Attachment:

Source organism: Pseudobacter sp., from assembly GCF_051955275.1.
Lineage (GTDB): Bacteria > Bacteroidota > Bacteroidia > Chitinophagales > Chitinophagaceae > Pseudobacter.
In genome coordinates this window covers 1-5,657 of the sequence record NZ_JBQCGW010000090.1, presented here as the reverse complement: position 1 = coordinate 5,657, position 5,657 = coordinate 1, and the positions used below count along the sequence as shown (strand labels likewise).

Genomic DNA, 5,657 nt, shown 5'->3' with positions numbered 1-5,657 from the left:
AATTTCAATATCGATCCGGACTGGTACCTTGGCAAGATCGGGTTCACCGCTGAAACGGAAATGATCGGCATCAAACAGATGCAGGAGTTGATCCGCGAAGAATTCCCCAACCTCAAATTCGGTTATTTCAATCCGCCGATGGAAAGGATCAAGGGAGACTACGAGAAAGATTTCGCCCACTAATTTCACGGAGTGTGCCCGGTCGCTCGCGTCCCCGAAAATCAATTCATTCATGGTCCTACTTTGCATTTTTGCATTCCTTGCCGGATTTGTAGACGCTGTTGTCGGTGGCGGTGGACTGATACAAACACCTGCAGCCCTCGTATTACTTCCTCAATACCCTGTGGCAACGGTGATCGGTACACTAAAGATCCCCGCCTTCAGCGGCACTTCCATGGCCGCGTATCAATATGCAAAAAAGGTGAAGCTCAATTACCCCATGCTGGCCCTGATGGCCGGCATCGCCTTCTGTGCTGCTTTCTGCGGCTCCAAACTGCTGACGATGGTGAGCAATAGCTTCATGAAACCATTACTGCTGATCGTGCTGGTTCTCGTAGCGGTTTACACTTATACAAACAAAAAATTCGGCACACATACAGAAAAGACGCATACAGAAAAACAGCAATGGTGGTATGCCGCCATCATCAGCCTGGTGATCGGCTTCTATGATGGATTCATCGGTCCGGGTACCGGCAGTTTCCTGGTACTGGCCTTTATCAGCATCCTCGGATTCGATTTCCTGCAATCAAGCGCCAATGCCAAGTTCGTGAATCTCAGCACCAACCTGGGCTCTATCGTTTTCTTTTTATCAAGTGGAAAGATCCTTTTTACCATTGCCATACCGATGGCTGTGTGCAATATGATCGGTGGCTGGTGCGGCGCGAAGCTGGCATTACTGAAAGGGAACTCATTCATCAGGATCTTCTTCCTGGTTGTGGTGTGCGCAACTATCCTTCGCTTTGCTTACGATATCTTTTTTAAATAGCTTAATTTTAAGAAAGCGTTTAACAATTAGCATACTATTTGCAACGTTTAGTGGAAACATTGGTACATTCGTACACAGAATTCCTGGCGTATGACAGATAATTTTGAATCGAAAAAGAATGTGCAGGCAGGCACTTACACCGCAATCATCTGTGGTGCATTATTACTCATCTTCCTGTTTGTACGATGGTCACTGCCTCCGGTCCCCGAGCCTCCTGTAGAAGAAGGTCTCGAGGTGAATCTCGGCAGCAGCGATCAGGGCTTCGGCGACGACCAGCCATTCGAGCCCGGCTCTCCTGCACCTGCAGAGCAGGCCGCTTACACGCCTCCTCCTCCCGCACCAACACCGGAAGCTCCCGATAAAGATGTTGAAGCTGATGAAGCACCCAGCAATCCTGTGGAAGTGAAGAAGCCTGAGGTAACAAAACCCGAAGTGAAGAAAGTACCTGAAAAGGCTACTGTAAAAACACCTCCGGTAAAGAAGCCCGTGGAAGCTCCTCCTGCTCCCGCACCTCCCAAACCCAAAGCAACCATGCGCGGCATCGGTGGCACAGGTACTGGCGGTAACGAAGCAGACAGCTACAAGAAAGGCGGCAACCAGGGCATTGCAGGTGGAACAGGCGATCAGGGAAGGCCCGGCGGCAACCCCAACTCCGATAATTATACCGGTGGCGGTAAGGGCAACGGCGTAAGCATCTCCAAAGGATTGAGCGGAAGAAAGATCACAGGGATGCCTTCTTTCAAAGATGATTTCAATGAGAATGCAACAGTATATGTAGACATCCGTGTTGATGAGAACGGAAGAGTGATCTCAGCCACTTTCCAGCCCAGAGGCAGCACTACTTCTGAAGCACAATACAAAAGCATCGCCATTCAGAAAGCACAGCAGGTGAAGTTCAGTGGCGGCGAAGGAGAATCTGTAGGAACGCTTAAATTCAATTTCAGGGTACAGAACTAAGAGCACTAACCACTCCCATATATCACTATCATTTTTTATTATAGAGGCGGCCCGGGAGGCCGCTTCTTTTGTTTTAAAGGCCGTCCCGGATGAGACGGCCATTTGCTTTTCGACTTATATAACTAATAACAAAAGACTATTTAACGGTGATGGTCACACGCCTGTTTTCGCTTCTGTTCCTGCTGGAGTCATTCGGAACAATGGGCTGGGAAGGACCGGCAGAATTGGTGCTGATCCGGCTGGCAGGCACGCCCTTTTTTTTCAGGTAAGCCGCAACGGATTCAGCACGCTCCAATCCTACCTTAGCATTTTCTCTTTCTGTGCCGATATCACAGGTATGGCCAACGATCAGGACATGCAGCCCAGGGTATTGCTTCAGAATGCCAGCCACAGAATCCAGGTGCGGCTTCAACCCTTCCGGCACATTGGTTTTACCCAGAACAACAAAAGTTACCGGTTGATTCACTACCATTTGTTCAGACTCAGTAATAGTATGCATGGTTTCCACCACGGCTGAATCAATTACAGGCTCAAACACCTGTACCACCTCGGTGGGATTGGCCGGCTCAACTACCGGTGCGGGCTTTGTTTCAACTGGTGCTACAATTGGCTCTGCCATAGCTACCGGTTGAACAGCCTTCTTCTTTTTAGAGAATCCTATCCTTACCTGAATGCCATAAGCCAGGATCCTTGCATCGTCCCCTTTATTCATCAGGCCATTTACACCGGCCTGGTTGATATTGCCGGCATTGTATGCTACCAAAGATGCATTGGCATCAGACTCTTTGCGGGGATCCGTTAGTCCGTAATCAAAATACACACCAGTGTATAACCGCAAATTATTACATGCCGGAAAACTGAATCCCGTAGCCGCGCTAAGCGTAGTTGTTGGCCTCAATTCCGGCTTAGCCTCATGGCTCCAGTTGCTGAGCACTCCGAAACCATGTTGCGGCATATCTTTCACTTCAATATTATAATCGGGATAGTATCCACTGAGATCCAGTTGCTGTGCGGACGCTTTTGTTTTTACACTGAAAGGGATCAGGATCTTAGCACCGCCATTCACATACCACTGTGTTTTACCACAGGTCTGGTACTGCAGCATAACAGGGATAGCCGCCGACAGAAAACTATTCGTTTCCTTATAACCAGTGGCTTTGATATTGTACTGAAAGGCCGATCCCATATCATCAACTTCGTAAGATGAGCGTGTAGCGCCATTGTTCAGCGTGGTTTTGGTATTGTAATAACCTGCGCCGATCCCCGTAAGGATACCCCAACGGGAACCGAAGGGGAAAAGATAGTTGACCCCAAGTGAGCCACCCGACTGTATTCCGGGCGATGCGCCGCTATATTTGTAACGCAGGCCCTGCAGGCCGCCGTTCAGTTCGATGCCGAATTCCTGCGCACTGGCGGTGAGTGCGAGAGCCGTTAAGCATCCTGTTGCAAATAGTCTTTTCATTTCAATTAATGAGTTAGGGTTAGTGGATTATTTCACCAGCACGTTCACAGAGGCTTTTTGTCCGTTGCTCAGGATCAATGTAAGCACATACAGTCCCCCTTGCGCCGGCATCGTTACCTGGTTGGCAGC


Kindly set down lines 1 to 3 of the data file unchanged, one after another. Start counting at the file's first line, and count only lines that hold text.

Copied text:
Source organism: Pseudobacter sp., from assembly GCF_051955275.1.
Lineage (GTDB): Bacteria > Bacteroidota > Bacteroidia > Chitinophagales > Chitinophagaceae > Pseudobacter.
In genome coordinates this window covers 1-5,657 of the sequence record NZ_JBQCGW010000090.1, presented here as the reverse complement: position 1 = coordinate 5,657, position 5,657 = coordinate 1, and the positions used below count along the sequence as shown (strand labels likewise).